Twee grunge seems like an oxymoron, and yet here we are with this record. Feel Something, the second album from The History of Apple Pie, is perky indie (pop) rock. It takes many elements you would expect from indie rock, shoe gaze, and grunge, but adds in sweet vocals, synth, and catchy melodies. This London-based five-piece was started by singer Steph Min and guitarist Jerome Watson, a couple who write all of the songs. The group is rounded out by drummer James Thomas, guitarist Aslam Ghauri, and bassist Joanna Curwood. They’ve been releasing music since 2011 and put their first album, Out of View, out in 2013. And, since you’re obviously wondering, there’s nothing pie-related about the band. You will not learn about apple pie’s origins from this album, but you will find some pop elements that are just as sweet as dessert.
Sure, Feel Something has some edgy bits, but overall it is far more perky than many of Pie’s contemporaries. Steph Min’s vocals are sweet even when she’s giving attitude, she just has a soft and pleasant voice. Her vocal harmonies on “Jamais Vu” are lovely and in excellent contrast to the instrumentals. Synth and keyboard also soften the songs. “Tame” has driving drums, but the keyboard makes the song bouncy. “Keep Wondering” opens with a shoegaze-errific few moments that sound like you’re listening to a fuzzy radio through a wall, but soon gets clear and adds flute-like synth and prominent tambourine that just makes it sweet. There are many percussion instruments featured that you would rarely pick up on in most indie rock: “Puzzles” has maracas, a tambourine pops up on a few tracks, including “Don’t You Wanna Be Mine?”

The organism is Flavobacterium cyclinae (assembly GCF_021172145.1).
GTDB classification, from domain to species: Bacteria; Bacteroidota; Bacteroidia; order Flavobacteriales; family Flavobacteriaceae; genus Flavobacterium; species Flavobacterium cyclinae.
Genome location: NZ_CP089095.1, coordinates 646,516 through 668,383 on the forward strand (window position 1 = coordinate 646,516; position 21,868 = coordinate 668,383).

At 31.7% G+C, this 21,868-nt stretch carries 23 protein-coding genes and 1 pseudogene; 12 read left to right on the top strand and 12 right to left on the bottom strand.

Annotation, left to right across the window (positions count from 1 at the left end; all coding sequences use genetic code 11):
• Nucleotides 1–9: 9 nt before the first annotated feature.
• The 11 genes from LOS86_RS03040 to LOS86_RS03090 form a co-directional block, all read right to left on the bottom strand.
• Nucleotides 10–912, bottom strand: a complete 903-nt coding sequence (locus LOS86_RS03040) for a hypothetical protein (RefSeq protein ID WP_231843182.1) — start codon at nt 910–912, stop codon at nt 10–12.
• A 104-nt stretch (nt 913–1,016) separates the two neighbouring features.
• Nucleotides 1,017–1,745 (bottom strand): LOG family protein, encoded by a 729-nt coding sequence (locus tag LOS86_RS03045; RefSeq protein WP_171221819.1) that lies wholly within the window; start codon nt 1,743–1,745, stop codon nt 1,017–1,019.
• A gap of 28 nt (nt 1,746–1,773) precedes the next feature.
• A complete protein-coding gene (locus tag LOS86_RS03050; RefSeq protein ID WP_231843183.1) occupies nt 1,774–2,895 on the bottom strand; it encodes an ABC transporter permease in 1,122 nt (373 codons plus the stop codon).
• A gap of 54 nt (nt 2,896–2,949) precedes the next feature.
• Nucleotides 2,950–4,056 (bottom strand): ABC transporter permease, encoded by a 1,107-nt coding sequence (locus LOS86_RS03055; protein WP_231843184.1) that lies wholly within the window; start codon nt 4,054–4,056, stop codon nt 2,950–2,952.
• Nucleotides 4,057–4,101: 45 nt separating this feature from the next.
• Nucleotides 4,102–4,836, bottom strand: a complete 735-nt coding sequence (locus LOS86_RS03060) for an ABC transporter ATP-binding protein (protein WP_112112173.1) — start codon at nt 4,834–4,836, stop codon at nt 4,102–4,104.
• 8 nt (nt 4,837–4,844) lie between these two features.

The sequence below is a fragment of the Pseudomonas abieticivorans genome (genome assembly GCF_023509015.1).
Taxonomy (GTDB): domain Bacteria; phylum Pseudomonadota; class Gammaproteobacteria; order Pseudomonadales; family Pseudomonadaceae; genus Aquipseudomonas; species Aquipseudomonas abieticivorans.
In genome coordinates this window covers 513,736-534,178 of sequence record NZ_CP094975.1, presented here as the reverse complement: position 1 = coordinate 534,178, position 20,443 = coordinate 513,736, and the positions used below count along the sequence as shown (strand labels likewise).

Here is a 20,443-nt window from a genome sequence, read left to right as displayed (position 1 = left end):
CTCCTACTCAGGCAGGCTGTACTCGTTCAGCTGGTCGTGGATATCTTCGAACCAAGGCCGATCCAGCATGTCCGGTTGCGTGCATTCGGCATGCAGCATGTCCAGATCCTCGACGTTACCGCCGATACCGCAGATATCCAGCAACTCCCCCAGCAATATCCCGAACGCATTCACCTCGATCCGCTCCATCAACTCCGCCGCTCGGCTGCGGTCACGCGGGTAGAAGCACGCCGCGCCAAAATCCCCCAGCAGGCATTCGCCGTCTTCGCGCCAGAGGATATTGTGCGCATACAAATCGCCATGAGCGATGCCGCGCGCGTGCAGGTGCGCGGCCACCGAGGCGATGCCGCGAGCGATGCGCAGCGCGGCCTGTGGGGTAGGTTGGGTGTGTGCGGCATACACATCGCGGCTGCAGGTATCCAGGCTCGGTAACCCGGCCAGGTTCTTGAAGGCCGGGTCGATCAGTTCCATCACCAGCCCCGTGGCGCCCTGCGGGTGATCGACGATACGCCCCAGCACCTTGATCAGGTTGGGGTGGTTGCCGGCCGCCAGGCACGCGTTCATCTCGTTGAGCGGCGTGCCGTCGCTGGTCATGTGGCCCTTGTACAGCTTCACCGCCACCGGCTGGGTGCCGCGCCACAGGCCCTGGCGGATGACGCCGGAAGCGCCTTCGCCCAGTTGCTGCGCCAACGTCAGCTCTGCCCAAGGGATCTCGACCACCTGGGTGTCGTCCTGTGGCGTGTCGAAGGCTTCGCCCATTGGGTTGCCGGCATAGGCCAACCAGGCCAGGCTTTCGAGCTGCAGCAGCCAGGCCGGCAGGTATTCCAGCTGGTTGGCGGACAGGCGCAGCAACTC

Despite all the sweet, there is indie rock hiding in there. “Come Undone” opens the album with a strong base line. “Special Girl” sounds like the musical love child of Veruca Salt and Donovan: it’s got distortion, it’s got big guitars, but it’s got this psychedelic synth. Speaking of Veruca Salt, “Don’t You Wanna Be Mine?” sounds like it came straight out of the early ‘90s with its riffs and Min’s seductive chorus. “Jamais Vu,” one of the singles, has big guitars juxtaposed with pretty vocal harmonies. The guitar gets to do some neat stuff on the album; it switches between jangly and powerful on “Jamais Vu,” it gets bouncy yet dark on “Puzzles.” Though Min’s vocals are pretty enough for pop, the way the songs are mixed doesn’t let them stand out the way they would in pop; the mixing lets the guitar and other instruments take precedence in a rock way. Sure, you can hear how pretty her voice is, but you may not be able to make out every word.
This album is a nice mash of pop and indie rock, it has elements of both that blend fairly seamlessly. A lot of bands have been getting nostalgic for grunge lately, but Pie keeps it radio-friendly with those pretty vocals and by keeping the distortion to a minimum. Maybe consider it indie rock for beginners, for those who are gradually expanding their horizons from listening only to Top 40. It’s a catchy, pop-fueled album with some indie rock edge. Prepare for songs like “Puzzles,” “Tame,” and “Jamais Vu” to get stuck in your head.